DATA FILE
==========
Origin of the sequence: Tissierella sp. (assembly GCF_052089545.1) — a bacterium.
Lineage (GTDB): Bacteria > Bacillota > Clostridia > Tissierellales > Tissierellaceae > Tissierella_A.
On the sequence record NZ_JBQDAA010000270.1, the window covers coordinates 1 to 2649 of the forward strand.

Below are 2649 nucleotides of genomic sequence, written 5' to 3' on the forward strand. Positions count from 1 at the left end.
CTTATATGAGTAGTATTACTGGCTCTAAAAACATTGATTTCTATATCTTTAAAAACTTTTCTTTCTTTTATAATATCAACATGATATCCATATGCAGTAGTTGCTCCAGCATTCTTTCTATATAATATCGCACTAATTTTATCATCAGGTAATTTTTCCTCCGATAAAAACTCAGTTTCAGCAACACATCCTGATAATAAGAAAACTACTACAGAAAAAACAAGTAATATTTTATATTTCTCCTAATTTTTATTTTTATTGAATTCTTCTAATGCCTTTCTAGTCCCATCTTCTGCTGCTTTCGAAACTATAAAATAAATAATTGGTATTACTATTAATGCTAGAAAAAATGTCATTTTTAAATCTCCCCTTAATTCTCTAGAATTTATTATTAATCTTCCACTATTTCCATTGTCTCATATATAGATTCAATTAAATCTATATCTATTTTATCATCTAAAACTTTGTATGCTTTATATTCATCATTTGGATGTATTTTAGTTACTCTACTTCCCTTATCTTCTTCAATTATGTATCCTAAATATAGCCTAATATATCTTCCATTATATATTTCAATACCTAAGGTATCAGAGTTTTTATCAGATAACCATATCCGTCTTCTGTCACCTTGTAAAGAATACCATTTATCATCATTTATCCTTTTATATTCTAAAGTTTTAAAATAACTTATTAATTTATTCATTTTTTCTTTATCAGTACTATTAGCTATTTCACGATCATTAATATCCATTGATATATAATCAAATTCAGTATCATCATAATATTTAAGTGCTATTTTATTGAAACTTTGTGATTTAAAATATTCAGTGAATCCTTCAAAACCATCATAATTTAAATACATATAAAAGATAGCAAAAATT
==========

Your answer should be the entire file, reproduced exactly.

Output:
Origin of the sequence: Tissierella sp. (assembly GCF_052089545.1) — a bacterium.
Lineage (GTDB): Bacteria > Bacillota > Clostridia > Tissierellales > Tissierellaceae > Tissierella_A.
On the sequence record NZ_JBQDAA010000270.1, the window covers coordinates 1 to 2649 of the forward strand.

Below are 2649 nucleotides of genomic sequence, written 5' to 3' on the forward strand. Positions count from 1 at the left end.
CTTATATGAGTAGTATTACTGGCTCTAAAAACATTGATTTCTATATCTTTAAAAACTTTTCTTTCTTTTATAATATCAACATGATATCCATATGCAGTAGTTGCTCCAGCATTCTTTCTATATAATATCGCACTAATTTTATCATCAGGTAATTTTTCCTCCGATAAAAACTCAGTTTCAGCAACACATCCTGATAATAAGAAAACTACTACAGAAAAAACAAGTAATATTTTATATTTCTCCTAATTTTTATTTTTATTGAATTCTTCTAATGCCTTTCTAGTCCCATCTTCTGCTGCTTTCGAAACTATAAAATAAATAATTGGTATTACTATTAATGCTAGAAAAAATGTCATTTTTAAATCTCCCCTTAATTCTCTAGAATTTATTATTAATCTTCCACTATTTCCATTGTCTCATATATAGATTCAATTAAATCTATATCTATTTTATCATCTAAAACTTTGTATGCTTTATATTCATCATTTGGATGTATTTTAGTTACTCTACTTCCCTTATCTTCTTCAATTATGTATCCTAAATATAGCCTAATATATCTTCCATTATATATTTCAATACCTAAGGTATCAGAGTTTTTATCAGATAACCATATCCGTCTTCTGTCACCTTGTAAAGAATACCATTTATCATCATTTATCCTTTTATATTCTAAAGTTTTAAAATAACTTATTAATTTATTCATTTTTTCTTTATCAGTACTATTAGCTATTTCACGATCATTAATATCCATTGATATATAATCAAATTCAGTATCATCATAATATTTAAGTGCTATTTTATTGAAACTTTGTGATTTAAAATATTCAGTGAATCCTTCAAAACCATCATAATTTAAATACATATAAAAGATAGCAAAAATT